Cardiac C-Reactive Protein High Sensitive

A strong predictor of cardiovascular disease

High sensitive C-reactive protein (hsCRP) is a strong predictor of cardiovascular disease

 

Cardiovascular disease (CVD) is a major health burden: a high proportion of patients are not classified correctly or even missed entirely for cardiovascular (CV) risk assessment

More than 60% of those who develop coronary events have only one, or even none of the traditional risk factors, and more than half have either normal or mildly increased lipid values1

European Society of Cardiology’s (ESC) guidelines on CV risk prevention use the SCORE risk charts to estimate a 10-year risk of fatal CV disease, which takes into consideration age, smoking status, systolic blood pressure and total cholesterol2

Additional factors can be added to help further improve overall risk assessment2

hsCRP has been shown to be a predictor of CVD in multiple studies

  • Large scale prospective studies in the US and Europe have consistently shown the predictive value of CRP in CVD3,4
  • High sensitive C-reactive protein has been shown to be a better predictor of the risk of cardiovascular events than low-density lipoprotein (LDL) cholesterol3,5
  • In a meta-analysis of 22 studies with an average follow-up of 12 years, the top CRP tertile showed a 58 % increased cardiac risk compared to the bottom CRP tertile6

Risk prediction models can be improved by the addition of hsCRP

 

  • The addition of hsCRP to the Framingham risk score led to a net classification of 11.8% and 5.6% for Coronary Heart Disease (CHD) and Cardiovascular Disease (CVD) respectively1,2
  • More than 20% of all participants with intermediate risk could be reclassified with the addition of hsCRP3

 

The use of hsCRP in risk prediction is recommended by various guidelines

 

  • ESC guidelines recommend that hsCRP may be measured as part of refined risk assessment in patients with an unusual or moderate CV risk profile9
  • If risk is intermediate (10 % – 20 %) and uncertainty remains as to the use of preventive therapies such as statins or Aspirin®, then hsCRP measurement might be useful for further stratification into a higher or lower risk category10
  • The optional use of hsCRP to identify patients without known CVD who may be at higher absolute risk than estimated by major risk factors, specifically, those patients at intermediate risk (e.g., 10 % to 20 % risk of coronary heart disease over 10 years). Result can guide physicians in evaluation further diagnosis or treatment decisions11

  1. Young, I., Rifai, N. (2009). High-sensitivity C-reactive protein and cardiovascular disease. Clin Chem. 55, 201-2.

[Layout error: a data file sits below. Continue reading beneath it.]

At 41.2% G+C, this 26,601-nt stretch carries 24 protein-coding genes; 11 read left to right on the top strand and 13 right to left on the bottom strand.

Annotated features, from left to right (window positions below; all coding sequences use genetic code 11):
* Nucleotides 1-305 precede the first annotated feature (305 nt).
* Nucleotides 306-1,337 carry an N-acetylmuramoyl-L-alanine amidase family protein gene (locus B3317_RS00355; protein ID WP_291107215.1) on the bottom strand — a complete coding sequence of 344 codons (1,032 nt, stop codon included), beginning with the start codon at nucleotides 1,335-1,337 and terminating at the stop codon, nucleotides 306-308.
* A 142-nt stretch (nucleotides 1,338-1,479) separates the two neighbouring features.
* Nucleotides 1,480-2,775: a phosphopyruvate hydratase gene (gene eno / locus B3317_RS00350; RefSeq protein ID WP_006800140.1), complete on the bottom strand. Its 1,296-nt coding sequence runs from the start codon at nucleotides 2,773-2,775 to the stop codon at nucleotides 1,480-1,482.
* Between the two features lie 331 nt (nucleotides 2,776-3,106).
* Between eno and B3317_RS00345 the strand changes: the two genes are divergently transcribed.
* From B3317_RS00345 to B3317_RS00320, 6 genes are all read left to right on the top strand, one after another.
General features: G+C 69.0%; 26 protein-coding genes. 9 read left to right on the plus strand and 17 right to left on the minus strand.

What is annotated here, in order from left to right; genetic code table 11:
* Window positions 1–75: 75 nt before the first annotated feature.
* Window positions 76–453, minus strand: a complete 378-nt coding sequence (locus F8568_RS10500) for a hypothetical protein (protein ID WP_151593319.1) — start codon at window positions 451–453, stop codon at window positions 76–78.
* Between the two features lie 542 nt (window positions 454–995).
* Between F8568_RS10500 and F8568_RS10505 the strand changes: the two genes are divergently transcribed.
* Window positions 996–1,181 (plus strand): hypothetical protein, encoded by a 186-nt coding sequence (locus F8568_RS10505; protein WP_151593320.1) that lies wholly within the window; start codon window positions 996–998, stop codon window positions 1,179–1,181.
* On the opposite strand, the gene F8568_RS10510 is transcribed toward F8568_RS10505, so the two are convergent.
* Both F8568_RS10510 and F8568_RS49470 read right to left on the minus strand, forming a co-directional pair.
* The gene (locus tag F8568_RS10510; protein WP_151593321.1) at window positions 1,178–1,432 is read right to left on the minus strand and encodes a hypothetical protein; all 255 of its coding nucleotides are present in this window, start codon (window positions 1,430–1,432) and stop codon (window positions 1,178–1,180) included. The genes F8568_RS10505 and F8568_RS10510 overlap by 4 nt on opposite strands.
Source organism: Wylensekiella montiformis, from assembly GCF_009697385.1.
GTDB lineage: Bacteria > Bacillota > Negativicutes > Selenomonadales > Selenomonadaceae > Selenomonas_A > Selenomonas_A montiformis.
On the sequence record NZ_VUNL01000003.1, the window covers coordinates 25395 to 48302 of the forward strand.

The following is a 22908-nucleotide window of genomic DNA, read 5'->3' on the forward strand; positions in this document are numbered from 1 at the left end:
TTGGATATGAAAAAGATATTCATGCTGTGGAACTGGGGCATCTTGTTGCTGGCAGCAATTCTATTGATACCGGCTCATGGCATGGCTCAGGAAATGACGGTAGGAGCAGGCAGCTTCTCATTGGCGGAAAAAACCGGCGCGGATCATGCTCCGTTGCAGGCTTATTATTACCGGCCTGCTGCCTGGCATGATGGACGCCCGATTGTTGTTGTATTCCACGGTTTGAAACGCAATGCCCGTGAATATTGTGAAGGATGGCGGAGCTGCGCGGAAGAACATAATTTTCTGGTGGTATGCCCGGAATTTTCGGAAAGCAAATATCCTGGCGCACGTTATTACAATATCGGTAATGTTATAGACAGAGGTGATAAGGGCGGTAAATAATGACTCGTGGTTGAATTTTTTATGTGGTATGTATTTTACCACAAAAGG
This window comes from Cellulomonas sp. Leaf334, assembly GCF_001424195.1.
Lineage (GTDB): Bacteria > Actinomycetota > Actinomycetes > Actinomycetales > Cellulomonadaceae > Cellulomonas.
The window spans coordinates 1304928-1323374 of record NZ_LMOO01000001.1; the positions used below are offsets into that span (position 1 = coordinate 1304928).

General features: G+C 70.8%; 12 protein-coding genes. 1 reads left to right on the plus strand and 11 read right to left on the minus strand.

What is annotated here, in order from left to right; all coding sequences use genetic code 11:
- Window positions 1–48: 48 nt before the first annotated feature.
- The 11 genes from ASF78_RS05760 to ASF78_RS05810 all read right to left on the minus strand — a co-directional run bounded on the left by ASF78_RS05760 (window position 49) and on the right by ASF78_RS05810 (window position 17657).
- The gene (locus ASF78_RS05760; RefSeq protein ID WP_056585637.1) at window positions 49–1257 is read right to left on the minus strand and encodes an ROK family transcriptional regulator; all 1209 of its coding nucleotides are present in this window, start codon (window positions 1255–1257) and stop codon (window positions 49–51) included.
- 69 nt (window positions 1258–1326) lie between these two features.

2. Perk, J. et al. (2012). European Guidelines on cardiovascular disease prevention in clinical practice. Eur Heart J. 33(13), 1635-701.
  3. Ridker, P.M. et al. (2002). Comparison of C-reactive protein and low-density lipoprotein cholesterol levels in the prediction of first cardiovascular events. N Engl J Med. 347, 1557–1565.
  4. Koenig, W. et al. (2004). C-reactive protein modulates risk prediction based on the Framingham Score: implications for future risk assessment: results from a large cohort study in southern Germany. Circulation. Mar 23;109(11), 1349-53.
  5. Yeh, E.T., Willerson, J.T. (2003). Coming of age of C-reactive protein: using inflammation markers in cardiology. Circulation. Jan 28;107(3), 370-1.
  6. Wald, D.S. et al. (2002). Homocysteine and cardiovascular disease: evidence on causality from a meta-analysis. BMJ 325, 1202.
  7. Beaglehole, R., Reddy, S., Leeder, S.R. (2007). Poverty and human development: the global implications of cardiovascular disease. Circulation 116, 1871-1873.
  8. Fruchart, J.C., Nierman, M.C., Stroes, E.S., Kastelein, J.J., Duriez, P. (2004). New risk factors for atherosclerosis and patient risk assessment. Circulation 109 (23 Suppl 1), III15–III19.
  9. Myers, G. et al. (2009). (NACB LMPG Committee Members). National Academy of Clinical Biochemistry Laboratory Medicine Practice Guidelines: Emerging Biomarkers for Primary Prevention of Cardiovascular Disease. Clinical Chemistry. 55, 378–384.
  10. Pearson, T.A. et al. (2003). Markers of inflammation and cardiovascular disease: application to clinical and public health practice: a statement for healthcare professionals from the Centers for Disease Control and Prevention and the American Heart Association. Circulation;107, 499-511.
  11. Koenig, W. (2013). High-sensitivity C-reactive protein and atherosclerotic disease: from improved risk prediction to risk-guided therapy. Int J Cardiol. Oct 15;168(6), 5126-34.